Brendan Smialowski/Getty Images
John Brennan, shown in a 2004 photo, withdrew his name for consideration as CIA director in a Nov. 25 letter to President-elect Barack Obama.
John Brennan, shown in a 2004 photo, withdrew his name for consideration as CIA director in a Nov. 25 letter to President-elect Barack Obama. Brendan Smialowski/Getty Images
Was he pushed?
Former CIA official John Brennan, once considered the top choice to serve as CIA director in President-elect Barack Obama's administration, was pressured by the Obama transition team to pull his name from consideration, according to friends and former intelligence associates.
Brennan's withdrawal, offered in a Nov. 25 letter to Obama, came after liberal bloggers mounted an opposition campaign against his possible appointment. They said he was tainted by his service in the CIA at a time when the agency was employing coercive interrogation methods, including "waterboarding," on detainees.
But friends and former colleagues of Brennan's say it's wrong to suggest he backed down in response to the bloggers' criticism. "John is not someone who walks away from a fight," said a longtime colleague, "and he wouldn't want anyone to think that."
These associates pin the blame for Brennan's withdrawal squarely on the Obama team. "They pulled the plug on him," said one former intelligence official. Brennan himself declined to comment.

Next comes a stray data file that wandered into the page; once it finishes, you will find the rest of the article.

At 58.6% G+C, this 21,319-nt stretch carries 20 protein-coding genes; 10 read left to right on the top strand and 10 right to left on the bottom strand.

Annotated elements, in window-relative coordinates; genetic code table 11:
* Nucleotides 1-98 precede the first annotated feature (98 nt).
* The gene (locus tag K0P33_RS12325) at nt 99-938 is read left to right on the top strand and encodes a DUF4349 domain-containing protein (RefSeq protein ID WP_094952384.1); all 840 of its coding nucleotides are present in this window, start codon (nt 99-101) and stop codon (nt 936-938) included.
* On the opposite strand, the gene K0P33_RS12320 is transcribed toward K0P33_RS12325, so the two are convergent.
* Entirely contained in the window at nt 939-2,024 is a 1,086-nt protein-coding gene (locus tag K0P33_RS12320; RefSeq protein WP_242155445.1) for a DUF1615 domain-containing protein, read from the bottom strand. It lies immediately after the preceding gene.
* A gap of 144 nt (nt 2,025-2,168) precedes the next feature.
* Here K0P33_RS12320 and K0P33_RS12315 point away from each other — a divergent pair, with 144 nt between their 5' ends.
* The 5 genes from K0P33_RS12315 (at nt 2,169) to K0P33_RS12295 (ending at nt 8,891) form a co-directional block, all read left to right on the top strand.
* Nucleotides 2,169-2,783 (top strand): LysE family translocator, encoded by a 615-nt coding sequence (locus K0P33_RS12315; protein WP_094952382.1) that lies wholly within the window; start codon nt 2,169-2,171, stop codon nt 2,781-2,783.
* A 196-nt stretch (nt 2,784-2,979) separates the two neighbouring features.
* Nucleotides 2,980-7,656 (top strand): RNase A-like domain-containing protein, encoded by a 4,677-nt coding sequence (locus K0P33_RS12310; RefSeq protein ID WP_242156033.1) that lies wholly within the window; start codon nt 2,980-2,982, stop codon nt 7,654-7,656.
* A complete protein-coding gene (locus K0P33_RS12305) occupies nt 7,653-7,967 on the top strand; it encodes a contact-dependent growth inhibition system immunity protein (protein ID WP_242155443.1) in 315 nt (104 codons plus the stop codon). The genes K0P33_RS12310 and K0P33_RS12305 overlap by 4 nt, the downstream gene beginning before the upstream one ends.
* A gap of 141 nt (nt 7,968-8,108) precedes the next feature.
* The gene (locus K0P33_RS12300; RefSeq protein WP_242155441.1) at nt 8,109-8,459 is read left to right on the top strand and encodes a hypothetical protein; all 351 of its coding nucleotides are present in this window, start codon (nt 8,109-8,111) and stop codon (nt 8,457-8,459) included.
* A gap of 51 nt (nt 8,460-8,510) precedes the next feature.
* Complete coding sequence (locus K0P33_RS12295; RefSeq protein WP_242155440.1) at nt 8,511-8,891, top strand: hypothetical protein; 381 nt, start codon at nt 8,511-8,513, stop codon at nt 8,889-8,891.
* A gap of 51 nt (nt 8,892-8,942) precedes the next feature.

A spokesperson for the Obama transition team, asking to remain anonymous, denied that the Obama team abandoned Brennan. "The decision [to withdraw his name] was his," the spokesperson said.
Among Brennan's critics were 200 psychologists who signed a mass letter to Obama, saying Brennan's appointment to a senior intelligence position would "alienate those who opposed torture under the Bush administration." The psychologists cited Brennan's service as a senior CIA official under former agency Director George Tenet, who approved coercive interrogation methods, plus interviews Brennan gave in which he appeared to stop short of explicitly rejecting those methods.
In his letter to Obama, Brennan vigorously rejected the criticism, saying he was not involved "in the decision-making process for any of these controversial policies and actions." Brennan stated that he had actually opposed many Bush administration intelligence policies as well as the decision to go to war in Iraq, and he complained that his critics regarded such opposition as "immaterial."
Nevertheless, he withdrew his name. "The challenges ahead of our Nation are too daunting, and the role of the CIA too critical, for there to be any distraction from the vital work that lays ahead," he wrote.
Brennan's 25-year service in the CIA included stints as a station chief in Saudi Arabia, chief of staff to Tenet, and first director of the National Counterterrorism Center. He left the CIA in 2005. After Obama's victory in the presidential election, Brennan was one of the leaders of the intelligence transition team for the incoming administration.
In a statement released after Brennan requested that his name be withdrawn, Obama transition spokeswoman Stephanie Cutter said Brennan "has served our nation with honor and is a man of talent and integrity." She said the president-elect "accepts his decision to withdraw from consideration for a position in the intelligence community, but he is grateful for John's continuing assistance as a valuable member of our transition team."
Meanwhile, Brennan has continued to carry out transition responsibilities for the Obama team.
"Everyone here has a ton of respect for him," said the Obama transition spokesperson.